Coronavirus - The Self-Employment Income Support Scheme (SEISS) and losses
20 May 2020
20 May 2020
We have had a number of questions in relation to the treatment of losses in determining eligibility for, and the amount of, the Self-Employment Income Support Scheme (SEISS) grant. In this article we review the position.
The SEISS will pay a taxable grant, which can be applied for from 13 May, to the self-employed (including members of partnerships) based on 80% of profits averaged over the last three tax years (or shorter periods if self-employment started after 2016/17), subject to a maximum of £2,500 a month.
- The initial payment term of the SEISS grant will be “at least three months”.
- The payment of the grant will not prevent the claimant from continuing to work.
The restrictions on the SEISS are as follows:
- Self-employment must provide the majority of the claimant’s income (based on the period used for the £50,000 test set out below).
- Trading profits either:
- were no more than £50,000 in 2018/19; or
- trading profits were no more than £50,000 averaged over the three tax years from 2016/17. If trading started between 2016-19, HMRC will only use those years for which a Self-Assessment tax return has been filed.
According to the Chancellor, these thresholds mean the scheme covers 95% of the self-employed. The corollary is that it creates a cliff edge at £50,000, a figure that appears elsewhere in the tax system (e.g. the higher rate tax threshold).
- The claimant must have submitted a 2019 tax return (covering the 2018/19 tax year). As a concession, any late filer will have four weeks to submit their overdue return if they wish to be included in the scheme.
- The claimant must have traded in 2019/20 and still be trading when making the application (unless affected by Covid-19).
- The claimant must have lost trading profits due to Covid-19.
The treatment of losses
Well, for both the qualification test and the determination of the amount of the grant payable, it seems that losses have a full impact. Where there is just one year to refer to (2018/19) then a loss in that year will mean that the profits would be less than £50,000 (self-evidently) but the “more than 50%” test couldn’t be satisfied and, of course, even if it could 80% of a loss amounts to a negative figure, so no grant.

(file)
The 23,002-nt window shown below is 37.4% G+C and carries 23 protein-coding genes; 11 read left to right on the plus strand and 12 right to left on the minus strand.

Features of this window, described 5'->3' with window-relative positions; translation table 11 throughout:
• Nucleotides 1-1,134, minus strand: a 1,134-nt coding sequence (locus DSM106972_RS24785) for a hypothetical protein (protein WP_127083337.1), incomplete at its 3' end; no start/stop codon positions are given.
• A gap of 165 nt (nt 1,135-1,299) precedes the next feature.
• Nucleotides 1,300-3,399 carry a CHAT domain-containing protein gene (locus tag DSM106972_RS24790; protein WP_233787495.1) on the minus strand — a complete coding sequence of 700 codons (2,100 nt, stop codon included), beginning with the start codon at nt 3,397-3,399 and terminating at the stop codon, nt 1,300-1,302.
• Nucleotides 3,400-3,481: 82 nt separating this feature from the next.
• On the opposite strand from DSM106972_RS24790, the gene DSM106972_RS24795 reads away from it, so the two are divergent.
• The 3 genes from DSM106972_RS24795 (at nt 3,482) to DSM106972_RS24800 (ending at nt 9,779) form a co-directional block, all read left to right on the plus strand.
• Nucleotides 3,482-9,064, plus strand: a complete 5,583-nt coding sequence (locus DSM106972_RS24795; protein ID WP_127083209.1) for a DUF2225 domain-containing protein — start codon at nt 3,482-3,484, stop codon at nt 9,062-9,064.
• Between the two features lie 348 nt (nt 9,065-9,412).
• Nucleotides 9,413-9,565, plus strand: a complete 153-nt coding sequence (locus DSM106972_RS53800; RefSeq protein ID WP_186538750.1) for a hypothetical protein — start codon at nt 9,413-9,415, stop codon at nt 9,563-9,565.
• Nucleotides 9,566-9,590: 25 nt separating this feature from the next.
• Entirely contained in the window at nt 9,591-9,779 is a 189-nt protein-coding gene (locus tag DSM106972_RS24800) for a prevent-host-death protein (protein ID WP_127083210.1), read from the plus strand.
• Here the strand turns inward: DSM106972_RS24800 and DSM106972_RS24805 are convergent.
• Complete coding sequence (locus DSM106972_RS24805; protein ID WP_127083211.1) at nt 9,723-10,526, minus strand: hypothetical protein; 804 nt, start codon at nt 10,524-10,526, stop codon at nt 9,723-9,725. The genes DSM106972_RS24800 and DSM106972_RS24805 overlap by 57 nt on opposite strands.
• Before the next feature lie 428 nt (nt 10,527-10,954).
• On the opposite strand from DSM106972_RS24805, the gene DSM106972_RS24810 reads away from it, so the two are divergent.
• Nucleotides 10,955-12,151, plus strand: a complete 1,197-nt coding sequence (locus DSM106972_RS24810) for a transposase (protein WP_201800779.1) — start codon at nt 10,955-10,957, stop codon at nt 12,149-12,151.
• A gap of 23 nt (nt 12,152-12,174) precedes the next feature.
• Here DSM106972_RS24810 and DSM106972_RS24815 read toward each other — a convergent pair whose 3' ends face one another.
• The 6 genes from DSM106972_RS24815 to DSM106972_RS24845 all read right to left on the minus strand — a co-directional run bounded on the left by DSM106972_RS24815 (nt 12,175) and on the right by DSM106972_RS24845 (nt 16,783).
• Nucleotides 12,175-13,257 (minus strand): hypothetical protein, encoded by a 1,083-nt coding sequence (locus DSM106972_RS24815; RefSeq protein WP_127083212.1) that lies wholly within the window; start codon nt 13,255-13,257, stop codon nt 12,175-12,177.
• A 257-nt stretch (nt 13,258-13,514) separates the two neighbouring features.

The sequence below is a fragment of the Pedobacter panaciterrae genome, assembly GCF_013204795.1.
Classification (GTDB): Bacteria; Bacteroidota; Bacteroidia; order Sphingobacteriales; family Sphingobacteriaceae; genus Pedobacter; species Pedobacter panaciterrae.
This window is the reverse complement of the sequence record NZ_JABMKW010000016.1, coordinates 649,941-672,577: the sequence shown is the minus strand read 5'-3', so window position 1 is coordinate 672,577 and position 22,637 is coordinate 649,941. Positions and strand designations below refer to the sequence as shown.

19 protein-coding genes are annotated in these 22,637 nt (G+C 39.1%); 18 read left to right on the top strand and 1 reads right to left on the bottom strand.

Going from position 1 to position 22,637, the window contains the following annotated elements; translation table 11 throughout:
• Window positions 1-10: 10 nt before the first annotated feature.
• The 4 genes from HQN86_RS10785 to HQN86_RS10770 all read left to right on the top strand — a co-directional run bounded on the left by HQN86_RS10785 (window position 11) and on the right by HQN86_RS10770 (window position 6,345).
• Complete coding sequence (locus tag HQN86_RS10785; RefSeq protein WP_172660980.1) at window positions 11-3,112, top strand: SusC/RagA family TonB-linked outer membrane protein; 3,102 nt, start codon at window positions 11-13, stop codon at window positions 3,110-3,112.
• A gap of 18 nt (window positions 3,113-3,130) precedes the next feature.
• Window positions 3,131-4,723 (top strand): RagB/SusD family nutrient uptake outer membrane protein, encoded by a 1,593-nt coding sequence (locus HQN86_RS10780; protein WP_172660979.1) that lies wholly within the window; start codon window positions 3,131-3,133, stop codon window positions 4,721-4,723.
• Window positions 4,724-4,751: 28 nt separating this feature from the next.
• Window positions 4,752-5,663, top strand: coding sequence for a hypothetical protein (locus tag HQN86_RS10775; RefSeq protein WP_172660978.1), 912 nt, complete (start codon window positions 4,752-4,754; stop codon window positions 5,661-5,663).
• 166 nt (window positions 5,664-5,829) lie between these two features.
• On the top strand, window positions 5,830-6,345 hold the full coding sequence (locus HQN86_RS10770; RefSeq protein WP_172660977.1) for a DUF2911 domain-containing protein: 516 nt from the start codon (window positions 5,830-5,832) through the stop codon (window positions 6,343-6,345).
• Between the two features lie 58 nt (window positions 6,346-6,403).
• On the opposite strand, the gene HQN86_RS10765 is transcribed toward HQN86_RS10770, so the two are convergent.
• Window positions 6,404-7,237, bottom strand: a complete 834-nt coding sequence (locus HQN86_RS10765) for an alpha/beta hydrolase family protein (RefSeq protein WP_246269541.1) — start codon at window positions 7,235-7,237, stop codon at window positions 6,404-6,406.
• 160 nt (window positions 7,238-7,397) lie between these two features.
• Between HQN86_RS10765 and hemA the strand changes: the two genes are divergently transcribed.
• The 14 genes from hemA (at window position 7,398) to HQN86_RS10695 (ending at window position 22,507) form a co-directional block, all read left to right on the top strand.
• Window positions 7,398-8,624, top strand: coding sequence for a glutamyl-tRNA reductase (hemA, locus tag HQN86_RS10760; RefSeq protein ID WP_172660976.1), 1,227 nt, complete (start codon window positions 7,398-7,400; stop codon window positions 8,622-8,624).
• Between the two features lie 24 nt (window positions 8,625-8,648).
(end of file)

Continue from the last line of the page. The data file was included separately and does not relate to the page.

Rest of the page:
Where an average period is referred to, then the loss would definitely have a diminishing effect on the average. This could be good for “qualification” but could then reduce the amount to which 80% is applied to determine how much the grant would be.
The examples below, based on the gov.uk website, illustrate this.
HMRC say that to determine trading profits “We will use the figures on your tax returns for your total trading income (turnover), then deduct any allowable business expenses and capital expenditure.
Allowable expenses include:
- office costs, for example stationery or phone bills
- travel costs, for example fuel, parking, train or bus fares
- clothing expenses, for example uniforms
- staff costs, for example salaries or subcontractor costs
- things you buy to sell on, for example stock or raw materials
- financial costs, for example insurance or bank charges
- costs of your business premises, for example heating, lighting, business rates
- advertising or marketing, for example website costs
- training courses related to your business, for example refresher courses
It also includes:
- any business expenses deducted through the trading allowance
- capital allowances, used to buy assets used in your business
- qualifying care relief
- flat rate expenses
We will not deduct from your trading profits:
- any losses carried forward from previous years
- your personal allowance”
If your total trading income (turnover) in each of the tax years 2016 to 2017, 2017 to 2018 and 2018 to 2019 was £20,000, and you claimed the £1,000 trading allowance each year.
This is worked out as:
- £20,000 deduct the trading allowance of £1,000 = £19,000
- Multiply £19,000 by 3 = £57,000
- Divide £57,000 by 3 = £19,000
Your average trading profit would be £19,000.
If you have more than one trade in the same tax year
We will add together all profits and losses for all these trades to work out your trading profit.
If you only traded in the tax year 2018 to 2019, and made a £60,000 profit for your first trade, and then a £20,000 loss for your second trade, your trading profit for that year would be:
Trade 1 £60,000 profit deduct trade 2 £20,000 loss = £40,000
If you traded for more than one year
To work out your average trading profit we will add together all profits and losses for all tax years you’ve had continuous trade.
If you made:
- £60,000 profit in tax year 2016 to 2017
- £60,000 profit in tax year 2017 to 2018
- £30,000 loss in tax year 2018 to 2019
- Add £60,000 and £60,000 then deduct £30,000 loss = £90,000
- Then divide £90,000 by 3
Your average trading profit for the 3 tax years would be £30,000.
This document is believed to be accurate but is not intended as a basis of knowledge upon which advice can be given. Neither the author (personal or corporate), the CII group, local institute or Society, or any of the officers or employees of those organisations accept any responsibility for any loss occasioned to any person acting or refraining from action as a result of the data or opinions included in this material. Opinions expressed are those of the author or authors and not necessarily those of the CII group, local institutes, or Societies.